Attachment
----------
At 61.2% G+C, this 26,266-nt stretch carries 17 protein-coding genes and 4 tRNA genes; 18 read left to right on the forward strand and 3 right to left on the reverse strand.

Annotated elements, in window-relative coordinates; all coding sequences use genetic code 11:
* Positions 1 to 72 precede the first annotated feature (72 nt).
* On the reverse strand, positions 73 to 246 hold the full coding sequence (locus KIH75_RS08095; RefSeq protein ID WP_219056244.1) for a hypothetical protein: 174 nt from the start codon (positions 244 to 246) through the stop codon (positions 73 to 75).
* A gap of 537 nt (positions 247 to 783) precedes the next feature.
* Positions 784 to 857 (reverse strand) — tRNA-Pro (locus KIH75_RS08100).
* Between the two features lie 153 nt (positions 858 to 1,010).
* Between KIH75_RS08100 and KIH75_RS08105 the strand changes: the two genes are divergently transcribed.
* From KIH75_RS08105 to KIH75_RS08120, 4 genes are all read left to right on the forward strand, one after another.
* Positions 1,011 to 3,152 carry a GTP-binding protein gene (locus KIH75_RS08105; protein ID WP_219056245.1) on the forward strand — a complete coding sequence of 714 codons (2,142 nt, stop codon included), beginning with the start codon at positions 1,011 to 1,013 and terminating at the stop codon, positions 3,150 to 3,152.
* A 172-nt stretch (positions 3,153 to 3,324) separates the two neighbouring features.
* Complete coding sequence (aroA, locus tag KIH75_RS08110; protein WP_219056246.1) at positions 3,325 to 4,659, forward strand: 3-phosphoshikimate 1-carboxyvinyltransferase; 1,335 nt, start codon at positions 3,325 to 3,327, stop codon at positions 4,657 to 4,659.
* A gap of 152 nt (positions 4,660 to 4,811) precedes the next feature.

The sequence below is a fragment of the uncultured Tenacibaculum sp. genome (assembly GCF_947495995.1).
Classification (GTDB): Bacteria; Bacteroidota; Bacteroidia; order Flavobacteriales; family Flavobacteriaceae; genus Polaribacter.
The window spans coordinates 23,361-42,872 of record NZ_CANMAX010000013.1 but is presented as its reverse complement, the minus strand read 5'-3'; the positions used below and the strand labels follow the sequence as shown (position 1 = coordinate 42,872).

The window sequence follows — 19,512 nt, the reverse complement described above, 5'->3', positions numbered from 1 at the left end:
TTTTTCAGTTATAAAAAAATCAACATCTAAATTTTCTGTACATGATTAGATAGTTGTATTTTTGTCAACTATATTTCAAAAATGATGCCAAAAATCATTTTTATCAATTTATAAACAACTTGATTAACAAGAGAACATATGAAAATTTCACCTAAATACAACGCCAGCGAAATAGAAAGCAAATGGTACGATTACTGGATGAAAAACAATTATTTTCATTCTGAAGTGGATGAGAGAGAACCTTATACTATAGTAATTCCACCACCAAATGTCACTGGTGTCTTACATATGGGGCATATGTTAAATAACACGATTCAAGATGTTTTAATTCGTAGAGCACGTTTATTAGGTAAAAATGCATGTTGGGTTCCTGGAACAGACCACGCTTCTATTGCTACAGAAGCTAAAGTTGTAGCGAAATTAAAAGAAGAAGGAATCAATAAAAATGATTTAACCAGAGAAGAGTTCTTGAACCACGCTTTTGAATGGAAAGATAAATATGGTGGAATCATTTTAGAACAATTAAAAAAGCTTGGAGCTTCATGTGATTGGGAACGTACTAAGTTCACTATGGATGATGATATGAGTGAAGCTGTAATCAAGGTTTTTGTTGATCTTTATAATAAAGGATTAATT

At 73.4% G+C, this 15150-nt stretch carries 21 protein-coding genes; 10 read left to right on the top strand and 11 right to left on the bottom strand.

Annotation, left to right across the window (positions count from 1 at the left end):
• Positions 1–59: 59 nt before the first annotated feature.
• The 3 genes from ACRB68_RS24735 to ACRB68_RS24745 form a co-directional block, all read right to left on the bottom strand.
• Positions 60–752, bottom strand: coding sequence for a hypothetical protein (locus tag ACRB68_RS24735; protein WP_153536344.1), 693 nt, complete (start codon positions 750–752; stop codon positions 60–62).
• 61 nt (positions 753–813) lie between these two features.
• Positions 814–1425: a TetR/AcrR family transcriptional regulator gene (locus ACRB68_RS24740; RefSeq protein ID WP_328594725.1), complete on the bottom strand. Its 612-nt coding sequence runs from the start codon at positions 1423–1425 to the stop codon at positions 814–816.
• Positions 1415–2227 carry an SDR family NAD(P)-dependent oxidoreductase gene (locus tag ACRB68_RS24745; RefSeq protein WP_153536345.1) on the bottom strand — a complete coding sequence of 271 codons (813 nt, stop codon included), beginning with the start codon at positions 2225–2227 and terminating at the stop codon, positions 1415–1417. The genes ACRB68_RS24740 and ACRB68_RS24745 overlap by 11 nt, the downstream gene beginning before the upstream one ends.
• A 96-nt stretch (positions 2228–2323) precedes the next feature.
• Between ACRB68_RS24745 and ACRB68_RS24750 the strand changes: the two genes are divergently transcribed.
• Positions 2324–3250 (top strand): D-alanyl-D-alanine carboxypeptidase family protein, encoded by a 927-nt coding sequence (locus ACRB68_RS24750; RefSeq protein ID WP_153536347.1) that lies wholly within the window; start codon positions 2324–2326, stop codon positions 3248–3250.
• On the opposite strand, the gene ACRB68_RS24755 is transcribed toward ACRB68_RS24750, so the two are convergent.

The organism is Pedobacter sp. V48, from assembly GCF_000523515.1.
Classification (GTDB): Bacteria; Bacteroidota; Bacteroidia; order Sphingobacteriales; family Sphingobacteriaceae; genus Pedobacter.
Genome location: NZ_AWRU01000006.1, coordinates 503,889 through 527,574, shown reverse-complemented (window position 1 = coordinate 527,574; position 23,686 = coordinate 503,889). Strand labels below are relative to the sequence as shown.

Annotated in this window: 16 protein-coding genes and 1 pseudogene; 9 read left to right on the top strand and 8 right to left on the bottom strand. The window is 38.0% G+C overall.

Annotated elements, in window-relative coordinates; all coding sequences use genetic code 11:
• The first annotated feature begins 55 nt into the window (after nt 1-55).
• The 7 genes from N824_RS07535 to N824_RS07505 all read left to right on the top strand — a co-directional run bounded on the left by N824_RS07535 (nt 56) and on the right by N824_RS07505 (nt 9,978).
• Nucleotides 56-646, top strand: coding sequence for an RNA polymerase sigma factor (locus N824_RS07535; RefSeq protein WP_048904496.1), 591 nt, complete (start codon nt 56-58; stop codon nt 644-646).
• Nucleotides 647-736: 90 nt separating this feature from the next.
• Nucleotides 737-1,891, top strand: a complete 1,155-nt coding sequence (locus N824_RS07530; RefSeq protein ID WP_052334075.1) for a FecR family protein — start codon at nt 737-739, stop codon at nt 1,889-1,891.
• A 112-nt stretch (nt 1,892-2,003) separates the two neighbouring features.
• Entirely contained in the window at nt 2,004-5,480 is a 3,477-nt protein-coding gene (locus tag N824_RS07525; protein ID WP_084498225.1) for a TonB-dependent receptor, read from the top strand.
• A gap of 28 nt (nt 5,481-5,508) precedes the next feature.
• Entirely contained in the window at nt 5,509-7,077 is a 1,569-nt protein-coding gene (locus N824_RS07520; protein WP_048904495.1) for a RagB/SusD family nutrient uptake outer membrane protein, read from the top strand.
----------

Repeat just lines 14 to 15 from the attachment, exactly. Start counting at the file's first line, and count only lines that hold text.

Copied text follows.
The sequence below is a fragment of the uncultured Tenacibaculum sp. genome (assembly GCF_947495995.1).
Classification (GTDB): Bacteria; Bacteroidota; Bacteroidia; order Flavobacteriales; family Flavobacteriaceae; genus Polaribacter.